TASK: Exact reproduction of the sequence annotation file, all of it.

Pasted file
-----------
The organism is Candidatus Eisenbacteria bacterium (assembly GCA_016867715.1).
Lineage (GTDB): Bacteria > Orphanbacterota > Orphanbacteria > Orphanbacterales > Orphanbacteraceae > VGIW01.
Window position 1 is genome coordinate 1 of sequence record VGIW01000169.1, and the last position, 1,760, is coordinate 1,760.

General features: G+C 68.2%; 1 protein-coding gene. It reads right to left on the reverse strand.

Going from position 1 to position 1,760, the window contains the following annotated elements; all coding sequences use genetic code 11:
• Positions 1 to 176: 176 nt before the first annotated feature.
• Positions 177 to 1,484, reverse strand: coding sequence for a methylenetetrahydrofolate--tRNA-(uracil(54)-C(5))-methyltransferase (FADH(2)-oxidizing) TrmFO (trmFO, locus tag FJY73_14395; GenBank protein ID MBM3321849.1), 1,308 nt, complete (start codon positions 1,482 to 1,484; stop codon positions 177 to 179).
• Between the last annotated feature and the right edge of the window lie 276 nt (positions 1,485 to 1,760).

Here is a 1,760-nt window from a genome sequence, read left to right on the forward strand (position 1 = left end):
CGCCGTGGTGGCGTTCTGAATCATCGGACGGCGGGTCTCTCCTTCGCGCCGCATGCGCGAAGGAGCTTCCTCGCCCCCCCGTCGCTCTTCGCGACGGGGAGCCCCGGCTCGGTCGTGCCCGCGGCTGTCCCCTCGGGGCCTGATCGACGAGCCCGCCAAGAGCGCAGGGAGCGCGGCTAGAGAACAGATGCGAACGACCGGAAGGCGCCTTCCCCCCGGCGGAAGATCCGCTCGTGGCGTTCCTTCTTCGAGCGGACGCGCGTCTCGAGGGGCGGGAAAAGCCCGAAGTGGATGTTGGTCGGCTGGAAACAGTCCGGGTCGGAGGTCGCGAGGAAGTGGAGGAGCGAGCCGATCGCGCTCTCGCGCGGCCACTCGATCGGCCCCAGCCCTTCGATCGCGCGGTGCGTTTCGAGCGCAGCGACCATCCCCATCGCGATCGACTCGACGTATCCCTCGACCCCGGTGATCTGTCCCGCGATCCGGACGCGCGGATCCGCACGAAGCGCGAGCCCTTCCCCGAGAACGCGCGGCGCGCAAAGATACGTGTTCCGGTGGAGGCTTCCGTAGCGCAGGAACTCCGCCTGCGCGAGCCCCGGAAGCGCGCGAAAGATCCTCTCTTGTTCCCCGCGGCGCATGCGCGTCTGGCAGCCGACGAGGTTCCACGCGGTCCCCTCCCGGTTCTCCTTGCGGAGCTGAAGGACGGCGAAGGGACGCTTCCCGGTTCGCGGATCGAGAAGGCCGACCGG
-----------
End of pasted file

The organism is Candidatus Eisenbacteria bacterium (assembly GCA_016867715.1).
Lineage (GTDB): Bacteria > Orphanbacterota > Orphanbacteria > Orphanbacterales > Orphanbacteraceae > VGIW01.
Window position 1 is genome coordinate 1 of sequence record VGIW01000169.1, and the last position, 1,760, is coordinate 1,760.

General features: G+C 68.2%; 1 protein-coding gene. It reads right to left on the reverse strand.

Going from position 1 to position 1,760, the window contains the following annotated elements; all coding sequences use genetic code 11:
• Positions 1 to 176: 176 nt before the first annotated feature.
• Positions 177 to 1,484, reverse strand: coding sequence for a methylenetetrahydrofolate--tRNA-(uracil(54)-C(5))-methyltransferase (FADH(2)-oxidizing) TrmFO (trmFO, locus tag FJY73_14395; GenBank protein ID MBM3321849.1), 1,308 nt, complete (start codon positions 1,482 to 1,484; stop codon positions 177 to 179).
• Between the last annotated feature and the right edge of the window lie 276 nt (positions 1,485 to 1,760).

Here is a 1,760-nt window from a genome sequence, read left to right on the forward strand (position 1 = left end):
CGCCGTGGTGGCGTTCTGAATCATCGGACGGCGGGTCTCTCCTTCGCGCCGCATGCGCGAAGGAGCTTCCTCGCCCCCCCGTCGCTCTTCGCGACGGGGAGCCCCGGCTCGGTCGTGCCCGCGGCTGTCCCCTCGGGGCCTGATCGACGAGCCCGCCAAGAGCGCAGGGAGCGCGGCTAGAGAACAGATGCGAACGACCGGAAGGCGCCTTCCCCCCGGCGGAAGATCCGCTCGTGGCGTTCCTTCTTCGAGCGGACGCGCGTCTCGAGGGGCGGGAAAAGCCCGAAGTGGATGTTGGTCGGCTGGAAACAGTCCGGGTCGGAGGTCGCGAGGAAGTGGAGGAGCGAGCCGATCGCGCTCTCGCGCGGCCACTCGATCGGCCCCAGCCCTTCGATCGCGCGGTGCGTTTCGAGCGCAGCGACCATCCCCATCGCGATCGACTCGACGTATCCCTCGACCCCGGTGATCTGTCCCGCGATCCGGACGCGCGGATCCGCACGAAGCGCGAGCCCTTCCCCGAGAACGCGCGGCGCGCAAAGATACGTGTTCCGGTGGAGGCTTCCGTAGCGCAGGAACTCCGCCTGCGCGAGCCCCGGAAGCGCGCGAAAGATCCTCTCTTGTTCCCCGCGGCGCATGCGCGTCTGGCAGCCGACGAGGTTCCACGCGGTCCCCTCCCGGTTCTCCTTGCGGAGCTGAAGGACGGCGAAGGGACGCTTCCCGGTTCGCGGATCGAGAAGGCCGACCGG